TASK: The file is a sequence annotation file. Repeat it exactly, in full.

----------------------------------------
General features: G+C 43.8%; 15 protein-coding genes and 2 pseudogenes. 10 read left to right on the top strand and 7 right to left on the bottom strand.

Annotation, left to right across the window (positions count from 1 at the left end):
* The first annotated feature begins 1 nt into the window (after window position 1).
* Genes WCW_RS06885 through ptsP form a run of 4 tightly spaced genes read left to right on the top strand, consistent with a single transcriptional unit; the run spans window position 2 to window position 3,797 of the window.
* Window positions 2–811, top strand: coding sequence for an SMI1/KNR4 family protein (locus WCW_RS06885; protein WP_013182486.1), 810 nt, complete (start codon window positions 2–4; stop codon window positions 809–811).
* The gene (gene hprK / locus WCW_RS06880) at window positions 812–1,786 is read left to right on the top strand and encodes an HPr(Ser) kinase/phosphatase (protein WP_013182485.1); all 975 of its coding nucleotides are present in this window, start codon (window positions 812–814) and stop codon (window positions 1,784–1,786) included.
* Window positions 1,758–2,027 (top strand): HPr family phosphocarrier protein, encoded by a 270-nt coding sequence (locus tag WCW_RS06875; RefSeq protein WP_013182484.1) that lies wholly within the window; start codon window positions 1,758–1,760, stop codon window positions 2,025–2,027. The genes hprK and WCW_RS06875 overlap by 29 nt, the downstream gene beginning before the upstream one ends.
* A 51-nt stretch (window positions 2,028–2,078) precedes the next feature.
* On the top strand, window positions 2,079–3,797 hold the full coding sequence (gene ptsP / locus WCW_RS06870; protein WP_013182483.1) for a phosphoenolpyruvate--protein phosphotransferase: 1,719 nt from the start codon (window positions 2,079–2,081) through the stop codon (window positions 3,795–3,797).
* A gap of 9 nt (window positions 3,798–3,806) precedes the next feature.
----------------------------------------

General features: G+C 43.8%; 15 protein-coding genes and 2 pseudogenes. 10 read left to right on the top strand and 7 right to left on the bottom strand.

Annotation, left to right across the window (positions count from 1 at the left end):
* The first annotated feature begins 1 nt into the window (after window position 1).
* Genes WCW_RS06885 through ptsP form a run of 4 tightly spaced genes read left to right on the top strand, consistent with a single transcriptional unit; the run spans window position 2 to window position 3,797 of the window.
* Window positions 2–811, top strand: coding sequence for an SMI1/KNR4 family protein (locus WCW_RS06885; protein WP_013182486.1), 810 nt, complete (start codon window positions 2–4; stop codon window positions 809–811).
* The gene (gene hprK / locus WCW_RS06880) at window positions 812–1,786 is read left to right on the top strand and encodes an HPr(Ser) kinase/phosphatase (protein WP_013182485.1); all 975 of its coding nucleotides are present in this window, start codon (window positions 812–814) and stop codon (window positions 1,784–1,786) included.
* Window positions 1,758–2,027 (top strand): HPr family phosphocarrier protein, encoded by a 270-nt coding sequence (locus tag WCW_RS06875; RefSeq protein WP_013182484.1) that lies wholly within the window; start codon window positions 1,758–1,760, stop codon window positions 2,025–2,027. The genes hprK and WCW_RS06875 overlap by 29 nt, the downstream gene beginning before the upstream one ends.
* A 51-nt stretch (window positions 2,028–2,078) precedes the next feature.
* On the top strand, window positions 2,079–3,797 hold the full coding sequence (gene ptsP / locus WCW_RS06870; protein WP_013182483.1) for a phosphoenolpyruvate--protein phosphotransferase: 1,719 nt from the start codon (window positions 2,079–2,081) through the stop codon (window positions 3,795–3,797).
* A gap of 9 nt (window positions 3,798–3,806) precedes the next feature.